Designer. User. Maker.

Close your eyes. We’re going to play a game.

I’m thinking of a person. This person has political power and a knack for language. They can have enormous responsibility for human lives and even entire cultures. And nowadays, they are inadvertently very, very good at playing a psychological game with everyone around them.

Finished guessing? Now open your eyes. The mystery person is…

A designer.

Not what you were expecting, was it? I didn’t think so. See, most people don’t think that designers are anything more than the clever minions who sit behind computers and come up with your company’s latest logo or advertisement. But in reality, designers have an intense amount of power. But with great power, as the old cliche goes, comes great responsibility. And the exhibition Designer. User. Maker. at the London Design Museum explains just that.

The exhibition highlights several instances of designers and designs being responsible for cultural improvements, both individual and on a larger scale. While visiting the space, I was tossed from one piece of fascinating information to another in an intellectual yet conversational way. There was never an overload of information, though there was always something new to discover in every nook and cranny, and every caption hinted towards a larger meaning behind the piece it exhibited.

Yet the message was never lost: design is important, and it can achieve good on every level.

However, while every piece carries its own meticulous story, a few pieces really did catch my eye. Each of these have their own way of expressing design good and design responsibility, and it left me reconsidering the possibilities of the visual world.

One of these was an explanation of the Kohinoor font, which computerises several Indian languages, including Tamil. With the hundreds of languages in India, digitalizing these unique writing systems allows the languages to stay alive. In this way, the designer has a responsibility to the culture; by creating this typeface, people can continue to speak, write, and use the languages in a modern society.


Kohinoor Multiscript by Satya Rajpurohit. This is a compilation of many of the languages which Kohinoor digitalizes.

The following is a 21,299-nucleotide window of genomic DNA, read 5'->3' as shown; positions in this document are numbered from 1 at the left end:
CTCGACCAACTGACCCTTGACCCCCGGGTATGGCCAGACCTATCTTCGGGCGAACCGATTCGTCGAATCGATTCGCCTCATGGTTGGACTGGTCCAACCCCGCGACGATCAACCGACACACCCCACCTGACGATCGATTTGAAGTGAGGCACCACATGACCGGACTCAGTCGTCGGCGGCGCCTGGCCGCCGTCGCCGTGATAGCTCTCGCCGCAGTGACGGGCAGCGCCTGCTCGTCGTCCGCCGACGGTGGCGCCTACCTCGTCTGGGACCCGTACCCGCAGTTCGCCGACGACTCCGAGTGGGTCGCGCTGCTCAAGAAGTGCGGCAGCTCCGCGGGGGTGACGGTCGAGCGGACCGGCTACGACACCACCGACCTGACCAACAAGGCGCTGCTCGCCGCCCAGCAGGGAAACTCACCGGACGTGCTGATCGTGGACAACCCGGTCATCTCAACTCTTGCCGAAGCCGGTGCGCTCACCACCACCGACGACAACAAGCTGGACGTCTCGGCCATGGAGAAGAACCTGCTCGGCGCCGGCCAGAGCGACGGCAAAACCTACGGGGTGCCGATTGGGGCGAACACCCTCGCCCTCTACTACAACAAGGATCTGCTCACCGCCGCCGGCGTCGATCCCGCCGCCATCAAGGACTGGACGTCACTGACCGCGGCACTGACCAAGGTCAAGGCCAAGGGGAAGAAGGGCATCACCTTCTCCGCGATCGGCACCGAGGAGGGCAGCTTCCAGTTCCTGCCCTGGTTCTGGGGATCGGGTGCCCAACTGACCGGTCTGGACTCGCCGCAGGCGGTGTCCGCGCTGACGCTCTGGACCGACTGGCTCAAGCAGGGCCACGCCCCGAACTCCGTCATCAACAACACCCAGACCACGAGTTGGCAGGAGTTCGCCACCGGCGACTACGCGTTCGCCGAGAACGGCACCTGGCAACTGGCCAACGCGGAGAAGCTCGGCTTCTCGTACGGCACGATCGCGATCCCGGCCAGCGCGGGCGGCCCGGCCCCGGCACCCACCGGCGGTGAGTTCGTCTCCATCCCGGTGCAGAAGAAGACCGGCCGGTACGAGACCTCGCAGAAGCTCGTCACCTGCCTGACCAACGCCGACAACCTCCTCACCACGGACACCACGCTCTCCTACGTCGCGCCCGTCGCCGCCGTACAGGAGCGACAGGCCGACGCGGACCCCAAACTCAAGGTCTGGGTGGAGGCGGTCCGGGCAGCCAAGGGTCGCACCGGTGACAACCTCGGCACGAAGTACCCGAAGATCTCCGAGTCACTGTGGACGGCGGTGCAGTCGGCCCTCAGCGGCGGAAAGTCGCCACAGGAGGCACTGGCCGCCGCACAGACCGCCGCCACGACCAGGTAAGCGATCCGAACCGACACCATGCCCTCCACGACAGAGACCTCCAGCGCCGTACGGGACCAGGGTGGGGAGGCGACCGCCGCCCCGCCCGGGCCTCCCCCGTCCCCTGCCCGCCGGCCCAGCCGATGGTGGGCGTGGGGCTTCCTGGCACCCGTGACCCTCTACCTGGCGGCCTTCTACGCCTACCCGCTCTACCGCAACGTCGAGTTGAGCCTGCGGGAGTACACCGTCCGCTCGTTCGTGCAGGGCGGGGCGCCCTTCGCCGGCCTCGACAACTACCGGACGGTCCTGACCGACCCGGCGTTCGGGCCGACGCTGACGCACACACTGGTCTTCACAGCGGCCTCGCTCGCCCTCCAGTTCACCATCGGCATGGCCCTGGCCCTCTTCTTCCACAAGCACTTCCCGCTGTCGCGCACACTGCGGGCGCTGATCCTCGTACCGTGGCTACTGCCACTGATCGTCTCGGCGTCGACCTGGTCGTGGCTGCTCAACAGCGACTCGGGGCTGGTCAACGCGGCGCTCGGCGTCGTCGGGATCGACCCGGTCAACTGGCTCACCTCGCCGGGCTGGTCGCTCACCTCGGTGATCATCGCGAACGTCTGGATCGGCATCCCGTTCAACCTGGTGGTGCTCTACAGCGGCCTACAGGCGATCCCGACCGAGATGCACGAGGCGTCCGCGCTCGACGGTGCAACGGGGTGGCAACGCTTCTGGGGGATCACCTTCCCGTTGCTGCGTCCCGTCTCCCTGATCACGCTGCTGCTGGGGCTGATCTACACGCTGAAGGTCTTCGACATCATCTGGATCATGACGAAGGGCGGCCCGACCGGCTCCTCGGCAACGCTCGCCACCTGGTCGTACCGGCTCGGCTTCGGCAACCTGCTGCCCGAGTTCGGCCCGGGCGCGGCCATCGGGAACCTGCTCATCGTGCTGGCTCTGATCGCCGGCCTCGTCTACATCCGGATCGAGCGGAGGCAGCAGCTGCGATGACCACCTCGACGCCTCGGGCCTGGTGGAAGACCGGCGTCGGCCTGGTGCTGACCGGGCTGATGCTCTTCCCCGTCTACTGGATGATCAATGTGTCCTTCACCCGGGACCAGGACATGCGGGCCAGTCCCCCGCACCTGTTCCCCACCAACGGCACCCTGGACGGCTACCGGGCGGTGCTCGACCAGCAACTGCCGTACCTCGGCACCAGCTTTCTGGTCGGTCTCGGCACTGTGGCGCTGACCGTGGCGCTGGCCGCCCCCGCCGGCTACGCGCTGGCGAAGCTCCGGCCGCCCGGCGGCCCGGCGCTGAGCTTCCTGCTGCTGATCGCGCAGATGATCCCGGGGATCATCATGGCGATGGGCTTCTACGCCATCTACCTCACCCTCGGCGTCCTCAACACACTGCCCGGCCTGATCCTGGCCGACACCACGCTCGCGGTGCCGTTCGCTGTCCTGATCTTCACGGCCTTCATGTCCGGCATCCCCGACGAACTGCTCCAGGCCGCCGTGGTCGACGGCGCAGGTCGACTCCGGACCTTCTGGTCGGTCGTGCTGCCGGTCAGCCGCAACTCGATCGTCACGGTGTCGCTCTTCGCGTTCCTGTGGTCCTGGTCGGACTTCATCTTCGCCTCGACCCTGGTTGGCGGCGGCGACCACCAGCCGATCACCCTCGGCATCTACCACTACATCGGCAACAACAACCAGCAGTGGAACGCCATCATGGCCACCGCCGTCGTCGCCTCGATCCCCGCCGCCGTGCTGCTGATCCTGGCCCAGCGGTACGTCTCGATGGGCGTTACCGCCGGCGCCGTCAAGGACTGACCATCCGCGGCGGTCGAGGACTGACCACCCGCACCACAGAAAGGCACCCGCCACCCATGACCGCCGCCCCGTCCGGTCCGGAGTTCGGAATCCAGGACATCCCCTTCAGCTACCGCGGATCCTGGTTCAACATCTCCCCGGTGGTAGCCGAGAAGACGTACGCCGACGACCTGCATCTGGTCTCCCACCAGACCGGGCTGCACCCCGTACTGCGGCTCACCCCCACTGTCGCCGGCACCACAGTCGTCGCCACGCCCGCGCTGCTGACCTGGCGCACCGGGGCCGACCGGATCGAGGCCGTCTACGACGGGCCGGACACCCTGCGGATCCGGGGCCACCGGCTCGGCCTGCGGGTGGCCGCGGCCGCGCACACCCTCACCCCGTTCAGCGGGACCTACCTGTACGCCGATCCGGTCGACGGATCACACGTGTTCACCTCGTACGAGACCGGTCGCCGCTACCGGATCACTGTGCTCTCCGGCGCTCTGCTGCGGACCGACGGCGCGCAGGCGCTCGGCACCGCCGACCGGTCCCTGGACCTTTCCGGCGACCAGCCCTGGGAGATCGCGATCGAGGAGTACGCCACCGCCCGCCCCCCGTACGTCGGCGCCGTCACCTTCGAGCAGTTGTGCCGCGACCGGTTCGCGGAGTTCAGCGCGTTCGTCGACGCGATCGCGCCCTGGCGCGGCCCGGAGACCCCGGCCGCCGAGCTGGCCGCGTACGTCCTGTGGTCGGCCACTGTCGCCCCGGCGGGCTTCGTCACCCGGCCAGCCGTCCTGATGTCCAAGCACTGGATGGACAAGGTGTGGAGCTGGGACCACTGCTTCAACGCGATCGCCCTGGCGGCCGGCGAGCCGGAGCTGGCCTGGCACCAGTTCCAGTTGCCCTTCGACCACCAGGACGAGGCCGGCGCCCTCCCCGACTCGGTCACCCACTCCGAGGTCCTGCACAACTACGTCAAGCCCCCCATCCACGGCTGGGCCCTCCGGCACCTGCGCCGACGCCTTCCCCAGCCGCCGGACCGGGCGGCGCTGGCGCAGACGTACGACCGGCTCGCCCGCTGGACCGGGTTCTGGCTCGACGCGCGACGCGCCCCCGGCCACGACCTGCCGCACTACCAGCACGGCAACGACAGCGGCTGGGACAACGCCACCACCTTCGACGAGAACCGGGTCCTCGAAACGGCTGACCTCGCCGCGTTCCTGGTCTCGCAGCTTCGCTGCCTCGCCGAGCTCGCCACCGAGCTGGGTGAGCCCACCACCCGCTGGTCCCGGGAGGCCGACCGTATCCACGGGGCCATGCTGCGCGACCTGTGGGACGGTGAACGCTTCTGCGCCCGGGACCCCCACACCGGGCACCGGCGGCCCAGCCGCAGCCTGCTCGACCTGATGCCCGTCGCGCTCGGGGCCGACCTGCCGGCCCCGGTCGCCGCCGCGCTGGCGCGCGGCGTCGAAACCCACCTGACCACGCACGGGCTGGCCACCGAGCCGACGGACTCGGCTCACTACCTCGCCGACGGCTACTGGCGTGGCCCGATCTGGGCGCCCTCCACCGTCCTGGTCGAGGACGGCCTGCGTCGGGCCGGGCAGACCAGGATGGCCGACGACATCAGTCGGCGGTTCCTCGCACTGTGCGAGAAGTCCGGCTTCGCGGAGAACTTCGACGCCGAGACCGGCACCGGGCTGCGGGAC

This also showcases the artist’s power to influence these changes in a changing, and often digital world.

The idea of designers being responsible for people is heavily present throughout the exhibition, and especially in the London Tube Map, which finds itself at the very front of the area. The Tube Map, originally designed by Harry Beck in the early 20th century, seeks to make the maze of the London Underground easy to navigate and to understand. By using different colours for different lines, with the stations and lines arranged in a circuit-board format, the map, while geographically inaccurate, makes it much easier for the common worker or traveller to find where they are going and how to get there.

However, while this exhibition is heavily focused on the good, both culturally and personally, it also takes turns towards heavier responsibilities. Take the AK-47 hanging from the wall. Think about it. As horrible as it is, the efficient killing machine was designed. This, among other items show the intense and dark responsibility that can lie behind design, both to improve lives and to take them.

As a design student myself, I appreciated how this complex and heavy topic was brought to life, and found the exhibition in itself a fantastically designed work of interactive art: legible, clear, and engaging. It makes design accessible and understandable to everyone, presenting the intriguing facets of social design and design responsibility, and bringing it from backstage, where it normally resides, all the way to centre stage.

With its interactive elements, the exhibition brings this to life, and lets you see for yourself the minute details involved in the greatest of social design.


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